Colonialism giving way to military dictatorships

Whither statehood? 100 years of Palestinian anti-colonial resistance

15:30     Coffee Break

16:00     Session 3: Crisis of the contemporary MENA state

Capitalism and the MENA economic plight

Crisis of development and society

The MENA democracy and development challenge



Wednesday, 18 October 2017

09:00     Session 4: Impact of globalisation and foreign intervention on the MENA state

How healthy is the nation state project globally?

Displaced persons and statelessness: From and on the state

How foreign powers continue to shape the MENA state

Rise and impact of armed non-state actors

11:00     Coffee Break

11:30     Session 5: ‘Aspirational’ states in the MENA region

Kurdish nationalism and Kurdistan ‘ideal’

The question of Palestine

Al-dawla al-Islamiyah

The case of Western Sahara


13:30     Lunch

14:30     Session 6: The future of the MENA state

Nationalist appeals in the service of authoritarianism

The resort to parochialism [Return to local roots: ethnic, religious, tribal]

Developing reconfiguration of the MENA region, states and alliances

16:30     Closing session


Afro-Middle East Centre & Al Sharq Forum
Towards a New Security Architecture
for the MENA Region

18-19 March , Istanbul - Turkey
■ Simultaneous translation will be available in Turkish, Arabic and English
■ Konferansımızda Türkçe, İngilizce ve Arapça simültane çeviri olacaktır
■ الترجمة الفورية ستكون متاحة باللغات: الانجليزيه، التركية، والعربية



Conference Description

The collapse of regional order has made the security failures of the Sharq region ever more apparent. State failures, violent extremism, the emergence of militia groups as prevalent regional forces, chemical warfare, and the arms race are among the security problems, which call for the development of a new security architecture for the MENA region.

The phenomenon of the failed state as witnessed in Syria, Iraq, Yemen and Libya triggered the rise of violent extremism and militia forces as new security apparatuses in the region. The legitimacy concerns surrounding non-state actors, given their prevalent terrorist actions across the region, make determining legitimate actors of the new security architecture even harder.  The long-standing crises the region has been suffering seem to have created support for autocratic regimes and whether the foreign powers favored these regimes is an issue that should be discussed.  In efforts to map the road ahead for establishing the new security architecture, the role of international powers is of paramount importance especially in the issue of implementing economic and political cooperation. Additionally, the regional leadership is needed in consolidating counter-terrorism efforts without resorting to proxies to end sectarian divisions in framing this new structure.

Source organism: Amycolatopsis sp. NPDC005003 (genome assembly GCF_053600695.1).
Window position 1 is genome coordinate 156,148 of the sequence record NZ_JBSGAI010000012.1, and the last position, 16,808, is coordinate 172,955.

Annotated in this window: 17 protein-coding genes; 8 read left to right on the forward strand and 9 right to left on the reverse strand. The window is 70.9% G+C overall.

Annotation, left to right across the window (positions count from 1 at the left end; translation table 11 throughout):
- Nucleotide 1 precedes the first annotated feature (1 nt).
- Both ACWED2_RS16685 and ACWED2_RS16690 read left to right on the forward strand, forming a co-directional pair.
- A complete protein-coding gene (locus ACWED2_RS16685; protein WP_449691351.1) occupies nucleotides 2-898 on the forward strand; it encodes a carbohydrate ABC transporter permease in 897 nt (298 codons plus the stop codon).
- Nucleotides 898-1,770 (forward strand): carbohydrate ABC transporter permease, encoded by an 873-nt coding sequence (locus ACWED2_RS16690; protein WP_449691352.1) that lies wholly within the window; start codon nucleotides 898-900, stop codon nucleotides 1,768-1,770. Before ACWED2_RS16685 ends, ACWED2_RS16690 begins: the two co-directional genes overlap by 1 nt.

The region witnessed change in the nature of security apparatuses and the nature of conflicts. Energy resources, nuclear efforts, technological developments, and even social media became sources of conflict, let alone the emergence of new characteristics in warfare and type of militarization. In order to determine a well-functioning new security architecture, understanding the nature of conflicts is a must. Yet, amid this surge of conflict, the issue of human rights and its importance in the new security architecture should not be overlooked. Peoples of the region have deeply suffered from the use of chemical weapons, asymmetrical force and continue to be exposed to surveillance that overrides the right to privacy. To find solutions to breach of rights, the integration of human rights into this structure through international and regional conventions should be debated. The new security architecture also needs to lay grounds for law enforcement in complying with human rights and citizenship rights in the region. The role of regional and international multilateral organizations is another point of debate. The new structure need to assess the role that global institutions such as the UN, UN related bodies, NATO, OSCE and regional institutions including the Arab League, the OIC and the GCC should play in the region.

This conference organized by the Al Shaq Forum and Afro Middle East Center (AMEC) partnership will bring together experts, policymakers, and current and former officials, as well as representatives of international agencies, to share new perspectives and provide new insights on the aforementioned security issues in order to suggest frameworks for a new security architecture in the MENA region.


Hosted by AMEC and Al Sharq Forum

Date: 18-19 March 2017

Place:  Istanbul, Turkey.

Register: Register here.


The collapse of regional order has made the security failures of the Sharq region ever more apparent. State failures, violent extremism, the emergence of militia groups as central regional forces, chemical warfare, and the arms race are among the security problems of the region which call for the development of a new security architecture for the MENA. This conference will bring together experts, policymakers, and current and former officials, as well as representatives of international agencies, to share their perspectives and provide new insights on current security issues and suggest frameworks for a new security architecture in the region.


Plenary 1 – Session 1
The collapsing regional order and the need for a new security architecture for the MENA region